England selectors should regret overlooking Darren Stevens

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Some of you will have no idea who Darren Stevens is, some of you might have heard he has a handy record and some of you will have seen him play and will know exactly what I'm talking about. 

If you happen to fall in to the first category - or even the second - then I feel sorry for you, but it's the ECB's England selectors' fault. 

Ignored hero

You'll look at the above picture and see a bald 38-year-old hitting a routine boundary against Glamorgan and shrug your shoulders and think he's no Kevin Pietersen - but you'd be wrong. 

I know for a fact that I'm not alone when I hold the view that the Kent man is the best player to have never played for England - particularly in ODIs and T20s.

So who is Darren Stevens?

He's like a fine wine; that's the first thing you need to know - he just gets better with age. Unlike the current Test stars like your Joe Roots, Alastair Cooks and Stuart Broads, the former Leicestershire man was never earmarked as a future international.

Maybe it's the small county curse, but Stevens was a late-starter - not making his first class bow until he was 21 - and an even later-bloomer. 


But now, nearing his 40s, Stevens is England's most prolific-ever T20 batsman in domestic cricket and continues to shine at the modest yet beautiful setting of Canterbury, where the crowds sense, expect and usually witness fireworks.

A few highlights from the last two years: Hitting a run-a-ball double century on the last day of last season's County Championship - to surpass 1,000 runs - to chase a target of 400 (see it below) and hitting 118 in around 50 balls in a 40 over match against Sussex. Sit down Chris Gayle.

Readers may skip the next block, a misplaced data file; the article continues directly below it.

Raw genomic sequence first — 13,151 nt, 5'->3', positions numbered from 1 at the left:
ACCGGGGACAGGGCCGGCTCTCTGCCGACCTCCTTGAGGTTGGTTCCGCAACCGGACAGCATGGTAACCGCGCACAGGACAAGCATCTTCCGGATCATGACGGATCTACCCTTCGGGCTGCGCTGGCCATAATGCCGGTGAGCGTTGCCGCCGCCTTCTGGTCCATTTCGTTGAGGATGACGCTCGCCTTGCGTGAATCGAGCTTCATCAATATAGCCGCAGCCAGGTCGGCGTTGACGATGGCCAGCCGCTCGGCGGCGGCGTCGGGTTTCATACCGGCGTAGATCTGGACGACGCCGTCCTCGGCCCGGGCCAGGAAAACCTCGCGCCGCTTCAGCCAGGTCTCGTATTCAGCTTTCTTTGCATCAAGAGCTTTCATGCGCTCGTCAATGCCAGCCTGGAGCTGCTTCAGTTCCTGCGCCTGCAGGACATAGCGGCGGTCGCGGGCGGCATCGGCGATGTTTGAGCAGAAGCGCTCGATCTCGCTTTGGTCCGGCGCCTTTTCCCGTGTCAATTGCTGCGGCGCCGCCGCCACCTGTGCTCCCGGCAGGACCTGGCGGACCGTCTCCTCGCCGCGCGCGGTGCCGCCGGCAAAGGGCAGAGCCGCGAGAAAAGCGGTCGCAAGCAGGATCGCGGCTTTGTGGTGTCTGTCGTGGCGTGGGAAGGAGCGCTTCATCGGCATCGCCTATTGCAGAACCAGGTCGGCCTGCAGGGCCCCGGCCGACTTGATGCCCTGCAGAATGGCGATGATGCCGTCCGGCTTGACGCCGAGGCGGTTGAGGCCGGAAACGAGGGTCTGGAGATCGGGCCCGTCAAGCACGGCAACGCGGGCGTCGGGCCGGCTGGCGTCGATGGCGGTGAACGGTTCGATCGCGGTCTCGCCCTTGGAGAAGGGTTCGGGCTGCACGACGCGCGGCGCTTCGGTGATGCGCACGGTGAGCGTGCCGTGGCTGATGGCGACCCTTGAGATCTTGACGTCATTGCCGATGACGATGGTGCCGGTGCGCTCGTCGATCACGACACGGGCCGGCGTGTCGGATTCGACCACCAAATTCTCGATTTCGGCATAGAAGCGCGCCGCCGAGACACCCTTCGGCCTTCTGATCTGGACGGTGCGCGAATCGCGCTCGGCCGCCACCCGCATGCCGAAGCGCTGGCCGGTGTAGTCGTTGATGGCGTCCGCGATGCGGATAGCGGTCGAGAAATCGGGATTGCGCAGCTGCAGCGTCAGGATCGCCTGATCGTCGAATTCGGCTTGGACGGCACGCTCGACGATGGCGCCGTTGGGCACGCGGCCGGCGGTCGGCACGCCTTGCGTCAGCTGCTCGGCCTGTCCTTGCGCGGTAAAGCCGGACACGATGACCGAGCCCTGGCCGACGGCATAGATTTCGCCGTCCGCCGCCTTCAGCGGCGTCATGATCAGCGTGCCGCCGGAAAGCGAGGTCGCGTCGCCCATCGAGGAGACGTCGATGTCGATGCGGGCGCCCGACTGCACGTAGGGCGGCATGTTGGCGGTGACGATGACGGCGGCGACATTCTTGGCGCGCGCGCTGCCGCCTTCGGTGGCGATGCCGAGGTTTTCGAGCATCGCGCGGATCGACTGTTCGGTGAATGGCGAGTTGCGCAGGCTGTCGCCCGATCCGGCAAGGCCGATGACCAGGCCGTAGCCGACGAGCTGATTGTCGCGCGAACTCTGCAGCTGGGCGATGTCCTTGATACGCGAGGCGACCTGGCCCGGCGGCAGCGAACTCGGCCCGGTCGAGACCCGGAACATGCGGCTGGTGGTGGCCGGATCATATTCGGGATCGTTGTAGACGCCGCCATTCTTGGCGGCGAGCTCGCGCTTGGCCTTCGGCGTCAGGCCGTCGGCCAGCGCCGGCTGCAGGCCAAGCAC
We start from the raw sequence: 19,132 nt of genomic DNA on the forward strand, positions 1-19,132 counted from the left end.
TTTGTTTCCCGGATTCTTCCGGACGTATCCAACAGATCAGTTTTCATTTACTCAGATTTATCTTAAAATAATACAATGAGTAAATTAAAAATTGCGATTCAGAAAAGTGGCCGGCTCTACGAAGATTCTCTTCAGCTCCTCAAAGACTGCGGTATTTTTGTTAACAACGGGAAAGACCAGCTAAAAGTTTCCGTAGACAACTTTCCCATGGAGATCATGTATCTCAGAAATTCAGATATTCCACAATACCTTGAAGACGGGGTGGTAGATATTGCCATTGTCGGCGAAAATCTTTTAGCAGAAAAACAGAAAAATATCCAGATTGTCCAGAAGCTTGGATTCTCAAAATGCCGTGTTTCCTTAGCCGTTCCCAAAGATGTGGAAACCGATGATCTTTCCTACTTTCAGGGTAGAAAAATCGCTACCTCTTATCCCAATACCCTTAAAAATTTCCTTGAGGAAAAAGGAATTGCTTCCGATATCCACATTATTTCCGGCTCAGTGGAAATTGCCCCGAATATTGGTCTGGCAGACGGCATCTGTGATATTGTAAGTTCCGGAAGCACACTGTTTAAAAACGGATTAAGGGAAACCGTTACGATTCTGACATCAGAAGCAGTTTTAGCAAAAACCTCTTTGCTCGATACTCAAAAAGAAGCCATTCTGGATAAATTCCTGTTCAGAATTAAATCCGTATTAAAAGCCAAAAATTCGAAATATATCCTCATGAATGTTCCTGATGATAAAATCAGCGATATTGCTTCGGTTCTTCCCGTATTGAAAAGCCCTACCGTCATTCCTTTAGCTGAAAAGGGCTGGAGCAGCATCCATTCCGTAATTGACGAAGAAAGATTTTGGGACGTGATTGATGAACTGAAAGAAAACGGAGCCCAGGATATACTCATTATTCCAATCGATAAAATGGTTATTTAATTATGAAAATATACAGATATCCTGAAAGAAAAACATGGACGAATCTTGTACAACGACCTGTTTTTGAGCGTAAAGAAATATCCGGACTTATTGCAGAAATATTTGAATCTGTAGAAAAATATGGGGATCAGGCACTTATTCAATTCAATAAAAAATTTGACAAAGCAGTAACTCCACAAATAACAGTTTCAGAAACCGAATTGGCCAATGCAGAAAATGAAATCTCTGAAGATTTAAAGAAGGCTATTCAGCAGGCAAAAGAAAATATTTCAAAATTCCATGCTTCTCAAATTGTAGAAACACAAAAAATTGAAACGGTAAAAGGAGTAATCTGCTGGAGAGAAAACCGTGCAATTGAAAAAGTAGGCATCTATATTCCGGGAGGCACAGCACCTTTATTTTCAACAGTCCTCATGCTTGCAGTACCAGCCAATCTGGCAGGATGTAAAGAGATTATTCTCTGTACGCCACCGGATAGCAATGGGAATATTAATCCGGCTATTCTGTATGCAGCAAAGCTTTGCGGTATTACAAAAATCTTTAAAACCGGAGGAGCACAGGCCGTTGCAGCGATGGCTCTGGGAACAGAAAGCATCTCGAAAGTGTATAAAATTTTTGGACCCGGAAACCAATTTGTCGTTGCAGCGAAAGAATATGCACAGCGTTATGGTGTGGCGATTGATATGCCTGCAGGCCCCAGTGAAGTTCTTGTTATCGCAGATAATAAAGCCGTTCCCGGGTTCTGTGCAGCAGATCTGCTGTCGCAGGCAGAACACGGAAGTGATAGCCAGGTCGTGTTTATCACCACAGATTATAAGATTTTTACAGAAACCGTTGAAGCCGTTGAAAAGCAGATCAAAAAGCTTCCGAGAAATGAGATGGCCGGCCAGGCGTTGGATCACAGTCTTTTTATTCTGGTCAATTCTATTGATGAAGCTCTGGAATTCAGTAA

Add together his List A and T20 records and Stevens has nearly 10,000 runs - most of which have come in the last ten years. 


Quite simply put, he is the most consistent batsman in England when it comes to the shorter format of the game. He ain't half bad with the ball either. The action and technique is more Paul Collingwood than Lasith Malinga, but the gentle - yet unnervingly accurate - medium pace gets results.

You could maybe see why Stevens never made the grade for Test cricket, unless you're on the radar from a young age - you'll find it difficult to get onto that conveyor belt. It's a progressive game.

In the here and now of T20 and 50 overs, why is the top domestic scorer not involved? Age shouldn't matter. If Ian Botham could clear the ropes today, then he should be in. Darren Stevens continues to do it with ease and should be involved.


We lack a genuine power player; nudges and nurdles are the English way, but it hasn't worked since 2009 in the lesser-purer forms of the game. 

A good Test player doesn't make a good slogger and maybe our sides should've reflected that, rather than sticking with the status quo implemented by the central contract system.

Darren Stevens will never play international cricket, and what a waste of talent from the selectors. England's loss has been Kent's gain.  

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